I've been a movie enthusiast my whole life and been writing movie reviews for over 156 years.
Michael Sarnoski and Vanessa Block
Just to get it out of the way, of the 17 movies Nicolas Cage has released this month, Pig is far and away his best. It’s one of the best movies of the year. Possibly the best movie of 2021 so far.
I’ll give you a minute to let that sink in…
Granted, with all the VOD, STD, direct to VHS, garbage Cage has sh*t out over the past 15 years, the odds were that he’d accidentally appear in a good movie. And he has, like Mandy, Color out of Space, Joe, and um…
Joe was really good.
Color Out of Space was really good.
Is it worth the approximately 1,400 Cage movies you’ve forgotten, never heard of unless you live in Uruguay, or wish you never saw to occasionally get Mandy, Joe, and Color Out of Space? Not really but be grateful when it happens.
Now you can add Pig to that list. That very, very, very short list.
Who knows, we may only have to wait for 18 more Cage movies for there to be another great one.
Pig opens with our friend Rob (Nicolas Cage- Willy’s Wonderland, an ad you want to skip on a YouTube video, a training video for a local Mexican restaurant, a training video for a local Bulgarian restaurant, Moonstruck). He lives somewhere in Oregon. He lives in a cabin in the woods. He looks like a homeless guy who would ask you for change or act in movies like 211 or The Humanity Bureau.
Movies in Nicolas Cage’s filmography I have never heard of nor would ever watch. There are approximately 1,450 titles of that ilk stretching back from 2010.
Rob lives in the woods with his truffle pig named Pig (Paul Rudd). Pig is great at finding truffles and Rob uses Pig’s ability to earn a little money using Amir (Alex Wolff- Hereditary) as his only link to the outside world.
Rob really loves Pig and would it be a shame if something bad were to happen.
This is a family show, lest you be thinking untoward thoughts. To address this, Rob says “I don’t f*ck my pig”.
Every Thursday Amir picks up truffles to sell and local Portland restaurants. Amir also brings Rob sundries from the mundane world. This time Amir brought Rob an audio tape.
The tape has sentimental value for Rob. You can see it as he begins to listen. But he’s not listening to it for every long until a bunch of tweakers break into his cabin, take Pig, and knock Rob out. They’re gone in 60 seconds.
Rob’s out cold for hours. He wakes up and his face is bloody. He’s got no pants. Someone’s painted his cabin Neapolitan. The food in his refrigerator has been replaced with little midgets who can withstand ice cold temperatures.
It’s not long before Rob realizes that Pig is gone (in 60 seconds?). And so is the color out of his face.
Rob treks out of his neck of the woods and locates Amir. Amir will drive Rob around Portland as he searches for his beloved Pig. Rob is determined to find his pig in the city, like Babe Pig in the City.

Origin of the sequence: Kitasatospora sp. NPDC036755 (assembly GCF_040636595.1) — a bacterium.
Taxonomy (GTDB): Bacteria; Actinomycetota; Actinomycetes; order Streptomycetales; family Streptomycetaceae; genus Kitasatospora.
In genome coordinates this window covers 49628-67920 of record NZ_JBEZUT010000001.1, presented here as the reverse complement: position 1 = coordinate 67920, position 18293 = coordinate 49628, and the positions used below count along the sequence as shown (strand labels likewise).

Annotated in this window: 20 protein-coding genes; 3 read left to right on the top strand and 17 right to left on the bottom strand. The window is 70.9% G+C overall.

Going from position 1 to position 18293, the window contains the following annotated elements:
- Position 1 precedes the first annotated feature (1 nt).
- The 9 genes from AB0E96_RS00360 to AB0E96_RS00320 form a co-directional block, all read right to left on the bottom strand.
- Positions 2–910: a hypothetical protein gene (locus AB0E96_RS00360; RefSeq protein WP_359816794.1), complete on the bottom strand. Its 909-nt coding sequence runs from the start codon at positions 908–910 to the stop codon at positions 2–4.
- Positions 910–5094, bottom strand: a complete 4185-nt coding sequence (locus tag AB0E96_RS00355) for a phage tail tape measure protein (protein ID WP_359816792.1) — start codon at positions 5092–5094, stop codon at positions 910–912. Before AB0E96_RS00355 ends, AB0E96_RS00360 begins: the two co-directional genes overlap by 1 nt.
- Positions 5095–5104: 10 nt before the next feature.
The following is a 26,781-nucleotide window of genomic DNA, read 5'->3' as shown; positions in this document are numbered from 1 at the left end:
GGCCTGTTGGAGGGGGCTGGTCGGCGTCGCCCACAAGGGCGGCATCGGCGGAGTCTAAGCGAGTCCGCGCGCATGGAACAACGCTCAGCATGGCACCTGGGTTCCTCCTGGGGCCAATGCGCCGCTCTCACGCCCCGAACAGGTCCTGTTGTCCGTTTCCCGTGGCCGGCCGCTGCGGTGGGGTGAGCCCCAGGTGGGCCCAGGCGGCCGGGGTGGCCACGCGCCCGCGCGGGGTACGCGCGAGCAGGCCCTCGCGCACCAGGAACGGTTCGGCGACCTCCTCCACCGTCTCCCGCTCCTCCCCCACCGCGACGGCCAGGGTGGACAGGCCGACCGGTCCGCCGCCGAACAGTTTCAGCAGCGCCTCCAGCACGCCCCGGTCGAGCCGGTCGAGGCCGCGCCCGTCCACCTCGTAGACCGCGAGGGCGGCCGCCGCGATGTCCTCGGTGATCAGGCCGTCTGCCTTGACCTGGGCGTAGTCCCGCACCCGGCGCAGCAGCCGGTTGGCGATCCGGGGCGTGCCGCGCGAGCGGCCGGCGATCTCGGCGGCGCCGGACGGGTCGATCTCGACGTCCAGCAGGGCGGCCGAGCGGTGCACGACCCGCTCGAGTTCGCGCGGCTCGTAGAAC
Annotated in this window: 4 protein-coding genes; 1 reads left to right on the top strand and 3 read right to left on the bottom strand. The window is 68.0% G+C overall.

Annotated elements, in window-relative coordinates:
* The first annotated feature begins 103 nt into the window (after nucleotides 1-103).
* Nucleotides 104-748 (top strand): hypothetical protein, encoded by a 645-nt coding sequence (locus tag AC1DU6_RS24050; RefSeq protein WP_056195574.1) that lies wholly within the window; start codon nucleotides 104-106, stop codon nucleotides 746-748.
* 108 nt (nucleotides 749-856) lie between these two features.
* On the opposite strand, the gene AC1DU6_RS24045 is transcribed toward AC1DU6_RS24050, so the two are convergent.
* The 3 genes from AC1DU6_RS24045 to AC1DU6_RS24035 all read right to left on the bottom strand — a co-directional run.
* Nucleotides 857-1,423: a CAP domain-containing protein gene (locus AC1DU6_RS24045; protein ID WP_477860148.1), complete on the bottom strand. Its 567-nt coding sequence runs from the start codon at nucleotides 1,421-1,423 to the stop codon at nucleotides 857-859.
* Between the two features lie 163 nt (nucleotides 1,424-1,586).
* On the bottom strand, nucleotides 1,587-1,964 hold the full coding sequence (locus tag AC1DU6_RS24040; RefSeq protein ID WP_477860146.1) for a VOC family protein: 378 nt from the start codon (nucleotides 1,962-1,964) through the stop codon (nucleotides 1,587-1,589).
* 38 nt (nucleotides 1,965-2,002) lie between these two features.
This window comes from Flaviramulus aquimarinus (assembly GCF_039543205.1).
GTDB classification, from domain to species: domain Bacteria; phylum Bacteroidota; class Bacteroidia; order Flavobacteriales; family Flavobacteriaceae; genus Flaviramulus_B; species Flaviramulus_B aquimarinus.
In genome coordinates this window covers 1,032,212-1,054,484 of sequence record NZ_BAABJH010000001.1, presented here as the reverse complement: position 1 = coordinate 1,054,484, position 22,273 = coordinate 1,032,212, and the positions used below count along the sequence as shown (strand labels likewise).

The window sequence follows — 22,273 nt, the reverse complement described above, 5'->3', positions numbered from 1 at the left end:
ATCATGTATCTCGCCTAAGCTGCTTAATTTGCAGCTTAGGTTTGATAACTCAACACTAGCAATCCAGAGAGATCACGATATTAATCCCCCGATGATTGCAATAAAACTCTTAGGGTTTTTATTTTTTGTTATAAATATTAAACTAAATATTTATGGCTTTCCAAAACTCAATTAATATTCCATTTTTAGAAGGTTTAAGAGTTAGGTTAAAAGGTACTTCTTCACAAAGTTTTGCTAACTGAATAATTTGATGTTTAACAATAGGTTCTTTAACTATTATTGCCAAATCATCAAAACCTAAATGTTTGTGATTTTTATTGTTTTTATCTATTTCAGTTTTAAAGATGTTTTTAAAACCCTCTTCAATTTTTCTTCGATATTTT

You see, Rob didn’t always look like a homeless Santa. In Portland he was known by a different name. A name that will strike fear into any pig thieves. Rob has a very particular set of skills and he will use those skills to find the only thing he’s loved since…something you will find out in the third act. Rob and Amir will deep dive into the seedy Portland restaurant underbelly.
They might not like what they find, just as long as they find…
What Works With Pig
- Remember when Nicolas Cage actually used to act instead of just going into default Cage Rage? Probably not. But Cage dials it way down to give his best, least Cage derivative performance since Joe. You feel Rob’s longing and pain in every scene. It is kind of like Mandy, but without the chainsaws. The more you get to know about Rob, the more you understand what Pig means to him. His final scene is earned.
- It’s been called “John Wick with a pig” and that’s understandable if all you’ve seen is the trailer. But Vanessa Block and writer/director Michael Sarnorski’s story has so much more to offer than a simple revenge tale. It’s simple enough, but you rarely know where the story is going. You think the movie’s going one way…
- A scene set in a restaurant is one of the best of the year. And better than 22 random Nicolas Cage movies released since lockdown.
- Oscar Winner Helen Mirren shines as the titular pig. In her few scenes, you can see the connection with Pig and Rob (“Johnny has his hand, Johnny has his pig!”). Helen Mirren won an Oscar for portraying a queen. She could get another one for portraying a pig.
What Doesn’t Work With Pig
- A pointless artistic touch of dividing the movie into chapters and having a “clever” title for each of them. It’s the only time you’re taken out of the movie because you’re thinking about what the title could mean. But they never serve the story in any meaningful way except as a distraction.
That’ll do, piggy. That’ll do.
Really 4.5, but you should just see it
Pig out on this movie here!
Noel Penaflor (author) from California on July 21, 2021:
So did I
Sam Shepards from Europe on July 21, 2021:
I liked it.